Read more about the author, Xiulian Chen, MD, PhD or call for an appointment: (253) 214-1920
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Beat the heat with health!
PacMed provider discusses most common causes of summer clinic visits
As published in NorthwestMilitary.com
Summertime is almost upon us, and with that exciting seasonal change comes a host of amusing activities enjoyed by people of all ages. Whether living it up on the water or simply relaxing poolside, safety should be a paramount concern for individuals and families of all ages.
Here, Pacific Medical Centers' Dr. Xiulian Chen examines the summer clinic visit trends of both youth and adults. Read on for tips on how to stay safe while having fun in the sun.
In your experience, what have been the most common reasons for summer clinic visits for youth?
Heat-related illness, food poisoning and gastroenteritis, and sports and swimming injuries are the most common summer clinic visits for children.
Heat rash is a rash caused by blockage of sweat duct and is more common in young children but can happen to anyone. It can look like tiny bubbles, red dots, pimples, or sometimes it can be skin-colored dots. It tends to happen on the neck, chest, head or armpit. Heat exhaustion occurs when a person's internal temperature rises and causes the following symptoms: nausea, fatigue, weak, heart racing, light-headed, muscle cramps. When the person's internal temperature continues to rise above 103 F or higher, heat exhaustion leads to heat stroke. The symptoms of heat stroke include: headache, confusion, agitation, rapid breathing, and heart racing.
Summer is the peak season for food borne illness and gastroenteritis, since warm temperatures provide the perfect conditions for bacteria to grow on food products. Cooking outside makes it harder for us to wash cooking utensils and our hands, this allows bacteria to get into our food. Common symptoms for food poisoning include: abdominal pain, diarrhea, vomiting, fever, headache or light-headed from dehydration.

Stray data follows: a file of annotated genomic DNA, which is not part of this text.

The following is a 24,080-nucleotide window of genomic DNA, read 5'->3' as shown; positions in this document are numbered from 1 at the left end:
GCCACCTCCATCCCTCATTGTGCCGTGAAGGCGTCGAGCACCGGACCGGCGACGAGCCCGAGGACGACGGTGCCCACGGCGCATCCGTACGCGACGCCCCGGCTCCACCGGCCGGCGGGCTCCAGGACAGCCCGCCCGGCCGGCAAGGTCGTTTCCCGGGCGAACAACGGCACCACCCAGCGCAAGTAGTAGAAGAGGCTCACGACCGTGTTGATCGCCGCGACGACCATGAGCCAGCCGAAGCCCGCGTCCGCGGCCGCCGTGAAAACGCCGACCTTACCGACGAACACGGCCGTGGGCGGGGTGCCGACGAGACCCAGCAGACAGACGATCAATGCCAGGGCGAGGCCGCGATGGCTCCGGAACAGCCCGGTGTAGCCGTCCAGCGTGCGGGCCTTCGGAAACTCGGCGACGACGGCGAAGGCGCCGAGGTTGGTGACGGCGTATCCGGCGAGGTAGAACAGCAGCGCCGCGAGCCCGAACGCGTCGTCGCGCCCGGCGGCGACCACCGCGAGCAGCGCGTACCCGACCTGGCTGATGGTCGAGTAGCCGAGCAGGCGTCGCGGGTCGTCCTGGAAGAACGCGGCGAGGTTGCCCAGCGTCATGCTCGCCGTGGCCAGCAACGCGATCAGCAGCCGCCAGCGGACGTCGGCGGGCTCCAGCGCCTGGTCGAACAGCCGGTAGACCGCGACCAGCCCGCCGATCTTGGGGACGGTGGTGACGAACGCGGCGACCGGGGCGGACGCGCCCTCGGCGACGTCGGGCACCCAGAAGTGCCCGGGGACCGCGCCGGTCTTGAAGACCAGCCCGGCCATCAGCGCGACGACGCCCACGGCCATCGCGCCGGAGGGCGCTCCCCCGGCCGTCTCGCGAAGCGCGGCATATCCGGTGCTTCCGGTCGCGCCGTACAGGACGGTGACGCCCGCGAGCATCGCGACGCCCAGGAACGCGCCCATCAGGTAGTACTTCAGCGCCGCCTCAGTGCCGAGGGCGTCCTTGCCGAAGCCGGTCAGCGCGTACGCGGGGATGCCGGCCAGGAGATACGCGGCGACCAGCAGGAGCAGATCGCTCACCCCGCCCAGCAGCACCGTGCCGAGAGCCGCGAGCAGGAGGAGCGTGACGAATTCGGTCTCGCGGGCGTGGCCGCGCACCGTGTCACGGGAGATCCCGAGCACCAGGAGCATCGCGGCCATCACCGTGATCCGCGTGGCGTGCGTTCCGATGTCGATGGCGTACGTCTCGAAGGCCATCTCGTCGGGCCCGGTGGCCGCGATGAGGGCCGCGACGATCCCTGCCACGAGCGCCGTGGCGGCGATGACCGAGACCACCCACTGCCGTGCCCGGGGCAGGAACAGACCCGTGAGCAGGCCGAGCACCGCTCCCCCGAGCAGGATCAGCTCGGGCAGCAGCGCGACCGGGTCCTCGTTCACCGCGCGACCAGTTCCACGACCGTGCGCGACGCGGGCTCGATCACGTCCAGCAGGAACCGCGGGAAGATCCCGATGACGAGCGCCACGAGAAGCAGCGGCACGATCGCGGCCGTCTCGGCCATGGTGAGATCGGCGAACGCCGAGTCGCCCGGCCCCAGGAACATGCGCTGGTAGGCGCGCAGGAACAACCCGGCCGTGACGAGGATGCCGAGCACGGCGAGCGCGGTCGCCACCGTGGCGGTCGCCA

What about adults and military personnel?
Sunburn, heat exhaustion and heat stroke are very common in adults -- especially military personnel during training. In terms of water and sun safety, many of the principles discussed above apply here as well. Some of the water safety rules include: swimming with a buddy, avoiding alcohol before swimming, checking local weather forecasts prior to swimming in lakes or the ocean, learning how to perform CPR, and paying special attention to individuals who have seizure disorders (since they have a higher risk of drowning).
What precautions can people take to avoid these issues and accidents?
Sunburn can be prevented by avoiding midday sun, avoiding excessive amounts of time in the sun, using protective clothing and hats, and applying sunscreen of at least SPF 15 according to package directions. To prevent heat-related illness, try wearing light-colored, loose-fitting clothing, drinking extra fluids, and staying in the shade whenever possible. In order to avoid foodborne disease, refrigerate any food that can spoil easily. Store prepared food in cold spaces if possible and avoid letting food stand in the heat for prolonged time. To help prevent water or swimming accidents, it is important to supervise children closely. If you are hosting a pool party, make sure there is a designated person to watch the kids in the pool.
What treatments should be utilized if someone is impacted by any of the issues discussed above?
The treatment for heat rash is to cool the skin down and stay dry. When heat exhaustion happens, move to a cooler place, wet the clothing, or take a cold shower and try to sip on water. The important part of treating food poisoning is to increase oral hydration with fluids with electrolytes. In severe cases, the person may need to go to the hospital for intravenous fluids. The treatment for sports-related injuries generally starts with RICE (rest, icing, compression and elevation).
What else would you like readers to know about summer safety and preparation?
Other things that need more attention in the summer include insect bites and disease spread by insects. Mosquitos not only can cause an allergic reaction, but also spread bacteria and cause infection. Tick borne disease is not common in Washington state, but if you are traveling to an endemic area -- especially military personnel who travel often -- always remember to search for ticks when you are in the woods and grassy places. It helps to wear long pants and long-sleeved shirts that are tucked in.